Sunday, May 17, 2020

Of Jean Seberg, and Jeanne d'Arc

I thought it was a little over the top that the opening scene of the Amazon film Seberg showed actress Jean Seberg being burned at the stake while playing Joan of Arc. But after watching the movie, starring Kristen Stewart in the title role, I realized it was perfectly appropriate.

Jean Seberg was a 17-year-old girl from a small town in Iowa when she was entered in an international talent search to find someone to play Joan of Arc. Director Otto Preminger cast Jean after reportedly testing 18,000 young women for the title role in the 1957 film St. Joan, with a screenplay by Graham Greene from the George Bernard Shaw play of the same name.

Seberg was badly burned filming the scene where Joan is put to death, but she later said the emotional scars she endured were worse. Those she got from the critics and from working with Preminger, who was notoriously abusive to his actresses. (Robert Mitchum once slapped Preminger on the set, after he demanded repeated takes of Mitchum slapping actress Jean Simmons.) Seberg went on to become a darling of the French avant garde cinema for her role in Jean-Luc Godard's Breathless, and also starred in Hollywood pictures, like Paint Your Wagon and Airport.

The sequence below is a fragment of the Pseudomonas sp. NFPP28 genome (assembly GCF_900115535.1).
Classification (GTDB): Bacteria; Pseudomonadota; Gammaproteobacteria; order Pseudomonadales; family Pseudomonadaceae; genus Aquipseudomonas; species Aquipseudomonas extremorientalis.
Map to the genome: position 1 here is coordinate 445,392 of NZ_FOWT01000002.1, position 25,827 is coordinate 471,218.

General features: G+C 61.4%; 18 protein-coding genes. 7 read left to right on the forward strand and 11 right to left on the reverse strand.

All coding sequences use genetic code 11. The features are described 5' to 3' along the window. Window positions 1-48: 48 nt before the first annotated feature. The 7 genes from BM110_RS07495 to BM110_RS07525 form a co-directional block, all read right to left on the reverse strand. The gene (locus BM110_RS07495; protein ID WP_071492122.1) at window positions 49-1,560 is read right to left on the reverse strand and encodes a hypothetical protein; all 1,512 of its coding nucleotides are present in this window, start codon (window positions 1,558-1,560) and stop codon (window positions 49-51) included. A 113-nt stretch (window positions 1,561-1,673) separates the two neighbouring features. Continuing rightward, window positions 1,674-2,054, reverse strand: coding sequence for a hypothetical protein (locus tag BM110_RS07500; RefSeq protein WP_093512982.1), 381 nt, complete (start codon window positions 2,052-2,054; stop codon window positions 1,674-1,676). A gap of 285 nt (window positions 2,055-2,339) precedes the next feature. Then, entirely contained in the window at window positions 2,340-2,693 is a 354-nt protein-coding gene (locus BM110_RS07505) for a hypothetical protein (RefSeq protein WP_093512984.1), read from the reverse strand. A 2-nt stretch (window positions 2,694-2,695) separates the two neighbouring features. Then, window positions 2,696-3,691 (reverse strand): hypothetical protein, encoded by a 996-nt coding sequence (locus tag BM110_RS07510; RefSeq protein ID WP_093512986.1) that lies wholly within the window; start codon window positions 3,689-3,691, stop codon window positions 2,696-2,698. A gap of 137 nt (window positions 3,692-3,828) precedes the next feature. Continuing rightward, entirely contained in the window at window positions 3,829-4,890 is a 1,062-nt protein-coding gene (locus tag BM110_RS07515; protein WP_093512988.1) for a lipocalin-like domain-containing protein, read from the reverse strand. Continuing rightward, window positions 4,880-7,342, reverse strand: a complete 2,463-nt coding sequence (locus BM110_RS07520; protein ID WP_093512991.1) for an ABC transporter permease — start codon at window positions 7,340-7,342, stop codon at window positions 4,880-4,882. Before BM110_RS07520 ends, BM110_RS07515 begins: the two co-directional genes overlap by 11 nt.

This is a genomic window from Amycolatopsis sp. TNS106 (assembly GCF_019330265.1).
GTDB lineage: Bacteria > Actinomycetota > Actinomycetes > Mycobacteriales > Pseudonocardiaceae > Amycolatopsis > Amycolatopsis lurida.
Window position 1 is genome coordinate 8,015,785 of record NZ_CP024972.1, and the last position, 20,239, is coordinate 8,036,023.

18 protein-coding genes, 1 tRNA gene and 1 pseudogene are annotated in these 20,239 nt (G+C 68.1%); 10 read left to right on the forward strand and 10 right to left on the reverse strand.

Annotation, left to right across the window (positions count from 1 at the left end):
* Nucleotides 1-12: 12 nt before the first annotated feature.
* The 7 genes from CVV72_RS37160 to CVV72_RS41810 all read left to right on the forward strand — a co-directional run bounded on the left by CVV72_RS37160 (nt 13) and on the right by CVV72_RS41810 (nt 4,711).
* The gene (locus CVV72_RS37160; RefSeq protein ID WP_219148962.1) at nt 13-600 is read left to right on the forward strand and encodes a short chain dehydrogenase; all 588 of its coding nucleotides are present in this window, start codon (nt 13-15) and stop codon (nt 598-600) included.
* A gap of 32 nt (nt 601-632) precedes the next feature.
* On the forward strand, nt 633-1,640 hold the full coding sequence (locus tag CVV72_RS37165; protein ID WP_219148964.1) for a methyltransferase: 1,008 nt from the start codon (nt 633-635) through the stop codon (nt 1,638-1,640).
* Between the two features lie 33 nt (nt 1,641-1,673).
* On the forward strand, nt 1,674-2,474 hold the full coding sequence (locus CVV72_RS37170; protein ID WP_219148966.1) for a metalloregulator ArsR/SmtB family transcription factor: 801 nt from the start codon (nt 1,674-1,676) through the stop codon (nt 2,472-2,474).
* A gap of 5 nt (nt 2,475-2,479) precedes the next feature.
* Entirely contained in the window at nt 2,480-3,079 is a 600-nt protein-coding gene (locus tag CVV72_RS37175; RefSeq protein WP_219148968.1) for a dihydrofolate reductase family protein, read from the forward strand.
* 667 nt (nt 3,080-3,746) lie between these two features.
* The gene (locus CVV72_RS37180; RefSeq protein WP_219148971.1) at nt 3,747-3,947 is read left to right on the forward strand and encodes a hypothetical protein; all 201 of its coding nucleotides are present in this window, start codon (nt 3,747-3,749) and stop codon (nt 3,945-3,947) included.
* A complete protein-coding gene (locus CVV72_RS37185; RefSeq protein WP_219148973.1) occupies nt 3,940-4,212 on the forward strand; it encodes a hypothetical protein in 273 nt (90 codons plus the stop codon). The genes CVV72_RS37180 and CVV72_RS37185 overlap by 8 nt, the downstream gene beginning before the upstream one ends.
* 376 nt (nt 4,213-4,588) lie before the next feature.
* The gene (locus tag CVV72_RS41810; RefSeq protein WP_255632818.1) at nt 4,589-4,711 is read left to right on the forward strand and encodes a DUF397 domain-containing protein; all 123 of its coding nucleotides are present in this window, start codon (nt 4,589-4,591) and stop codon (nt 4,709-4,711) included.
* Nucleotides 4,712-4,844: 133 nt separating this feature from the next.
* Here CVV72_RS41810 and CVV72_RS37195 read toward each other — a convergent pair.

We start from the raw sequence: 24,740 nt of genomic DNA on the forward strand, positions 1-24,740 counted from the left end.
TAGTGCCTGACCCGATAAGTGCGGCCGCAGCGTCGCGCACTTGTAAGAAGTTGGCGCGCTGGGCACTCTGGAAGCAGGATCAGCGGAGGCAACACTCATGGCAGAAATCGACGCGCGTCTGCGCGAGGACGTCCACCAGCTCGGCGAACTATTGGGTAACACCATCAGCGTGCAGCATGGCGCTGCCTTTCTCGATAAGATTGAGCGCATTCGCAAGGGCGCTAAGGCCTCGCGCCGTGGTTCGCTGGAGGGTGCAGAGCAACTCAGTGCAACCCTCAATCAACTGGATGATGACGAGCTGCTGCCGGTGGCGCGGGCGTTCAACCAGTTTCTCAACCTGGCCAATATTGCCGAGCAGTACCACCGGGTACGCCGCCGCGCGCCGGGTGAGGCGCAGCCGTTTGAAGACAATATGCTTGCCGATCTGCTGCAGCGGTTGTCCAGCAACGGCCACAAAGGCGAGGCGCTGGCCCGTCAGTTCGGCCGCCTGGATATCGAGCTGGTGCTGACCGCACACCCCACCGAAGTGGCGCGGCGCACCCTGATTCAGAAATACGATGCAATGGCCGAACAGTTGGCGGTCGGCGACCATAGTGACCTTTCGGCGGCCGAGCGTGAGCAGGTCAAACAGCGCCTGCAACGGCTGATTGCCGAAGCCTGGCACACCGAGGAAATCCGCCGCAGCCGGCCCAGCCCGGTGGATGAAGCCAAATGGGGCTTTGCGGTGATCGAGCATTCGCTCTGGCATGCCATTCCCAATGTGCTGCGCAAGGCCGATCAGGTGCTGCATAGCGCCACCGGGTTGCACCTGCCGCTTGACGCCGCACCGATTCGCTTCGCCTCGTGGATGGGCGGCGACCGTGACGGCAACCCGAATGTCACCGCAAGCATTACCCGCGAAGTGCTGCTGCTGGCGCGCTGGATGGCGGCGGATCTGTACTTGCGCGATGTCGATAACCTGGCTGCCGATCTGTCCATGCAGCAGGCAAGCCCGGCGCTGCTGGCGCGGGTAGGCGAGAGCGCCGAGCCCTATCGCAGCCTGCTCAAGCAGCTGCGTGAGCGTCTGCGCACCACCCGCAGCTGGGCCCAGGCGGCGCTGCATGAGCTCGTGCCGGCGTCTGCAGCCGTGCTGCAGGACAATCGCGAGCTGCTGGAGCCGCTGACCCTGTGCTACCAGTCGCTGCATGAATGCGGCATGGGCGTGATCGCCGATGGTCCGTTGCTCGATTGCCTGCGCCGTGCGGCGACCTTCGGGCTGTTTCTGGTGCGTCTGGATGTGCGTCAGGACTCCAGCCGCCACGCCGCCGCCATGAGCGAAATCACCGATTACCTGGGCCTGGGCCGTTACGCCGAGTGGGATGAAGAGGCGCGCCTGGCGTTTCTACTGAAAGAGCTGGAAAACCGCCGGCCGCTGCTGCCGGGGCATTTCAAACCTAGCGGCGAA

Jean as Jeanne
Jeanne d'Arc (Joan of Arc) was also 17 when she announced her calling to fight the English invaders in France. Among the many accusations against her were that she danced as a child at a "fairy tree" at Domrémy, and that she used mandrake and other "witching herbs." The two saints who spoke to her were St. Catherine of Alexandria and St. Margaret the Virgin. Some modern scholars think that the legend of Catherine was based on the life and murder of the Greek philosopher Hypatia, (with reversed roles of Christians and pagans). As Saint Marina, St. Margaret is associated with the sea, and possibly the goddess Aphrodite.